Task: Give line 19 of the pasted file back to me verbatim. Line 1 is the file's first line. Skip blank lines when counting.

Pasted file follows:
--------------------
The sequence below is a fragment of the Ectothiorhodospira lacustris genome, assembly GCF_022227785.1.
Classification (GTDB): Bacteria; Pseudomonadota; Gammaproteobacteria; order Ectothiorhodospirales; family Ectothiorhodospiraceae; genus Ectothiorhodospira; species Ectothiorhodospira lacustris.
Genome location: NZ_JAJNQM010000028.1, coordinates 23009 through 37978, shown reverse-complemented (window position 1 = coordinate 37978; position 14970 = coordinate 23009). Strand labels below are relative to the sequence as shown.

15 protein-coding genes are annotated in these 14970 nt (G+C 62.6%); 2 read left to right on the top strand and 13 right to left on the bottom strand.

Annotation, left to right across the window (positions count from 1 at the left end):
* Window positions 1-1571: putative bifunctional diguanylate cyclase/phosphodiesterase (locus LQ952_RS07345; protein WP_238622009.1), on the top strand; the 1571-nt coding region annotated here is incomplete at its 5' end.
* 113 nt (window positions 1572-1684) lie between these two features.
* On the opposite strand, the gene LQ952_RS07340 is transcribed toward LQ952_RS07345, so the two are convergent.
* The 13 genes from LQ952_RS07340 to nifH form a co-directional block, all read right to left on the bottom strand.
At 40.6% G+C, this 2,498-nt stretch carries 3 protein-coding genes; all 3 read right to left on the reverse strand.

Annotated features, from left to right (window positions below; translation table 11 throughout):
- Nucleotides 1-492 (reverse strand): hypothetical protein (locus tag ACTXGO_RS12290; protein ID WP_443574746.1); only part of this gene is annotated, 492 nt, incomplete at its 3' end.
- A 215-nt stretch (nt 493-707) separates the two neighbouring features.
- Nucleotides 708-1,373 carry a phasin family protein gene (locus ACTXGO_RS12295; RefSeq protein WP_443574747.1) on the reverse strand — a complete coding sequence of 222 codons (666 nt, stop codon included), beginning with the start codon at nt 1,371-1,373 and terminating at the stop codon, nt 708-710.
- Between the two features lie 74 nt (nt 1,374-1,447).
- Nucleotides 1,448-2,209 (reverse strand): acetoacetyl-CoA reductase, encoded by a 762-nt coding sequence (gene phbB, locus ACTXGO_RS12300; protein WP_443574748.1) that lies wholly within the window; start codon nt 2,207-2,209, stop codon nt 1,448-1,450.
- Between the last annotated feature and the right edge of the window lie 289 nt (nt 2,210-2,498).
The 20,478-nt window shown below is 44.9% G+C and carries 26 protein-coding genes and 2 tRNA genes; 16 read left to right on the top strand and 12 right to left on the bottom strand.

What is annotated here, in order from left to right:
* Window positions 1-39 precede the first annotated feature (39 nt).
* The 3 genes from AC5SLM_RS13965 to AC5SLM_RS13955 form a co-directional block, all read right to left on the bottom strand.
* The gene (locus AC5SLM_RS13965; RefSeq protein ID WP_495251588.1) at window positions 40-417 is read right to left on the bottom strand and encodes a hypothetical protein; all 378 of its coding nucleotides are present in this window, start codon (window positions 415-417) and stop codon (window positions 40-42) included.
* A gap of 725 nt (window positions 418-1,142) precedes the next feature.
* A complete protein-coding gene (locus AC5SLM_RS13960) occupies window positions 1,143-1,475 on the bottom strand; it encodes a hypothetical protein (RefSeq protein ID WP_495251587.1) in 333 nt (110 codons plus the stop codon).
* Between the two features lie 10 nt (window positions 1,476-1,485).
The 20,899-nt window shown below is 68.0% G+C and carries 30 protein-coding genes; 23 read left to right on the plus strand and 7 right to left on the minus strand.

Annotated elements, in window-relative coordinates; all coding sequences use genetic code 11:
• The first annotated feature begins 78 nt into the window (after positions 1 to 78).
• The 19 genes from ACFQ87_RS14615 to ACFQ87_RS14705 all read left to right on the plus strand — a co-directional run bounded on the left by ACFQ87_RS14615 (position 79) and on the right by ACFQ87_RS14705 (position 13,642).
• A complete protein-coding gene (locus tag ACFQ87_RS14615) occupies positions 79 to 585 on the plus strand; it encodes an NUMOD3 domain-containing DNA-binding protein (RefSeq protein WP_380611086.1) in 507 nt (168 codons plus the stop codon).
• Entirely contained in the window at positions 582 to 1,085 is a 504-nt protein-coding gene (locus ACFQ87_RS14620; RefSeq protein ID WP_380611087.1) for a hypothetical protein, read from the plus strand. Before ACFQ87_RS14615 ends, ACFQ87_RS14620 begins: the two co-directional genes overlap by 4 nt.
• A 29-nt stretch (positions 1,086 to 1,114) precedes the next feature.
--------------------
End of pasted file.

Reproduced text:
What is annotated here, in order from left to right: